US Vs Russia

Usa Vs Russia

Since the Cold War, Washington and Moscow have ostensibly struggled to better comprehend each other’s domestic and geopolitical policies. Instead, they tend to project their own worldview and strategic priorities onto the other, oftentimes resulting in mutual misinterpretation, friction and confrontation.

Under Vladimir Putin, Russia is back as a global power and rival to the United States for influence. But even if by some measures it is still weaker economically and militarily than the United States, Russia maintains a centralized authoritarian state that can intervene around the world when needed. And it possesses a nuclear arsenal that could be used to fend off a direct Western intervention, if necessary.

As a result, US policy has oscillated between the hope that post-Soviet Russia would become a near-peer partner and the fear that Russian interests were being ignored. The effort to “reset” relations during the Obama administration’s first term became unsustainable when Ukraine’s post-Yanukovych government was driven towards Western integration, and Russia responded with outright force in Crimea and in southeastern Ukraine to defend its claim to a sphere of influence.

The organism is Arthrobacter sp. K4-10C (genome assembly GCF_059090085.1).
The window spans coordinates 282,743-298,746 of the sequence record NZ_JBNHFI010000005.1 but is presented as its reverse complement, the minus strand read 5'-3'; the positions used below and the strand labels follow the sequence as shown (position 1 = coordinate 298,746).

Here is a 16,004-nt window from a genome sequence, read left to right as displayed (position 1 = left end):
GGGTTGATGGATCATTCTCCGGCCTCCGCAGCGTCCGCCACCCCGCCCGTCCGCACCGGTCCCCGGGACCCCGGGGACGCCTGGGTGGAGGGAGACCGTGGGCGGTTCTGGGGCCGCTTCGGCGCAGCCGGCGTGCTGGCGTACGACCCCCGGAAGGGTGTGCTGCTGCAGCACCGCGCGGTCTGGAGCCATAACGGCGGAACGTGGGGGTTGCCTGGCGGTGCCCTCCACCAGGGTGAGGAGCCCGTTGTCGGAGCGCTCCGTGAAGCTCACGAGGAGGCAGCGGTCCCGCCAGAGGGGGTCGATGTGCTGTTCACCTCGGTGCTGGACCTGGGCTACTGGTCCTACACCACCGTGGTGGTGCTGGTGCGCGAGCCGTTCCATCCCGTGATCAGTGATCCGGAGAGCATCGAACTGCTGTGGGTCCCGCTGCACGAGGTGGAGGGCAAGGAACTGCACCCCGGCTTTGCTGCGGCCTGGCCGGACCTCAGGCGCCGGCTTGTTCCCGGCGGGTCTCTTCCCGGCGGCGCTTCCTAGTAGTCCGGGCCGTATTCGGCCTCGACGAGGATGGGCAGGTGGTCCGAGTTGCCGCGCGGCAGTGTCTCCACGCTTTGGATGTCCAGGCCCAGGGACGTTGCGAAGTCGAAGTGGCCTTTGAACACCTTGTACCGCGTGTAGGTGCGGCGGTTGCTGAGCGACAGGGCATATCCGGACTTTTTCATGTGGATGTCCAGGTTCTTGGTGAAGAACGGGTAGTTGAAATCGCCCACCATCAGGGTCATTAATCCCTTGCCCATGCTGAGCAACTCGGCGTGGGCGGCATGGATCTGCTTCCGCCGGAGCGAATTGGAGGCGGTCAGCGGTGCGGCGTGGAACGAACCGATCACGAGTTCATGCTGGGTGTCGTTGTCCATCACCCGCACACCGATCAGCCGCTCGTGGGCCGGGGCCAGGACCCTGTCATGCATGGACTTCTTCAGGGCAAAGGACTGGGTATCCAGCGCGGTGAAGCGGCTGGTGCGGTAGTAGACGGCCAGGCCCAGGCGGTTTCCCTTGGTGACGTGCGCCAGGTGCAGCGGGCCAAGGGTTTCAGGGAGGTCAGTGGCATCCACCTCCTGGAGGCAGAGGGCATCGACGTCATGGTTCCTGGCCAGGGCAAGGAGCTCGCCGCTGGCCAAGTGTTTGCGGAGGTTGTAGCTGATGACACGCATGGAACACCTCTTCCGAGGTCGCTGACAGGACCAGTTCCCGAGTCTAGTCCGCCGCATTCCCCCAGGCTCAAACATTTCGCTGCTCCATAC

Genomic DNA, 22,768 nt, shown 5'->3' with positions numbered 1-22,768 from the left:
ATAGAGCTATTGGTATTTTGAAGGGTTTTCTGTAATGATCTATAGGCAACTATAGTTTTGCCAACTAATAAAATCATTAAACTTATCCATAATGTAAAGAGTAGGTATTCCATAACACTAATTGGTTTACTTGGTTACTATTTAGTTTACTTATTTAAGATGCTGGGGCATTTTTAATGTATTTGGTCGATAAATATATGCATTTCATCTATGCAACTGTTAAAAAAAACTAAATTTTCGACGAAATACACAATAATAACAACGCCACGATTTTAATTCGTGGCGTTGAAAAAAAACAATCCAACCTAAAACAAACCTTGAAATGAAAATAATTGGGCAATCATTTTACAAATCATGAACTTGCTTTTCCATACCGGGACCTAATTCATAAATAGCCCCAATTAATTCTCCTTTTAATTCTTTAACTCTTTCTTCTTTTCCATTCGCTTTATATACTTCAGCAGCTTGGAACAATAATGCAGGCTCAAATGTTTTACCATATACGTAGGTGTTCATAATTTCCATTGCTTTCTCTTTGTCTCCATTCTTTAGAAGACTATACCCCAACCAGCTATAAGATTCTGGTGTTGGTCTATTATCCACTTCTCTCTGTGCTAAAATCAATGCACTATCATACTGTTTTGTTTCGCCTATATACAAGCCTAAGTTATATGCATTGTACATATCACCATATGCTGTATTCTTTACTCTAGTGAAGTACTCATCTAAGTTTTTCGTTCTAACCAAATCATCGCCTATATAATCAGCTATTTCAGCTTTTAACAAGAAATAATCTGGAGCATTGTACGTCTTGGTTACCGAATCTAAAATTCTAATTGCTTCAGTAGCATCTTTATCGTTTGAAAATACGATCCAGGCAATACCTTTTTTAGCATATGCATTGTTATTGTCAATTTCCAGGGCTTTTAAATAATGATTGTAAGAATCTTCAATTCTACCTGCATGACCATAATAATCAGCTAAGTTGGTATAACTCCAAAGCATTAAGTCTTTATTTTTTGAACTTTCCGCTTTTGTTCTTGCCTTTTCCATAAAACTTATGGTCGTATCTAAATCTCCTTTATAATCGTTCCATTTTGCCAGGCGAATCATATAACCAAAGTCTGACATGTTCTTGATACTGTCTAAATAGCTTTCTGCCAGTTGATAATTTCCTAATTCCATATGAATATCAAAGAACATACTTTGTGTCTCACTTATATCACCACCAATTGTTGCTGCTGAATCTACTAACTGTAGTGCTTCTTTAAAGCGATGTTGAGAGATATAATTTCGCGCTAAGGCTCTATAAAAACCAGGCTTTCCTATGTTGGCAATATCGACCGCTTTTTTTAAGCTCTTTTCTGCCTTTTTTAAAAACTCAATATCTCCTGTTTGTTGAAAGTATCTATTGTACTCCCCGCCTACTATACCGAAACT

Despite the tensions, there remain many areas of common ground between the US and Russia. A strong majority of Americans support NATO and its role in Ukraine, for example. But there are also major differences in opinion about the drivers of world politics and the leaders in charge. Most Americans do not have positive opinions about Russia or confidence in its leader, Vladimir Putin. In addition, a substantial majority of Americans would not want to stand with Russia in a hypothetical conflict with China over Taiwan.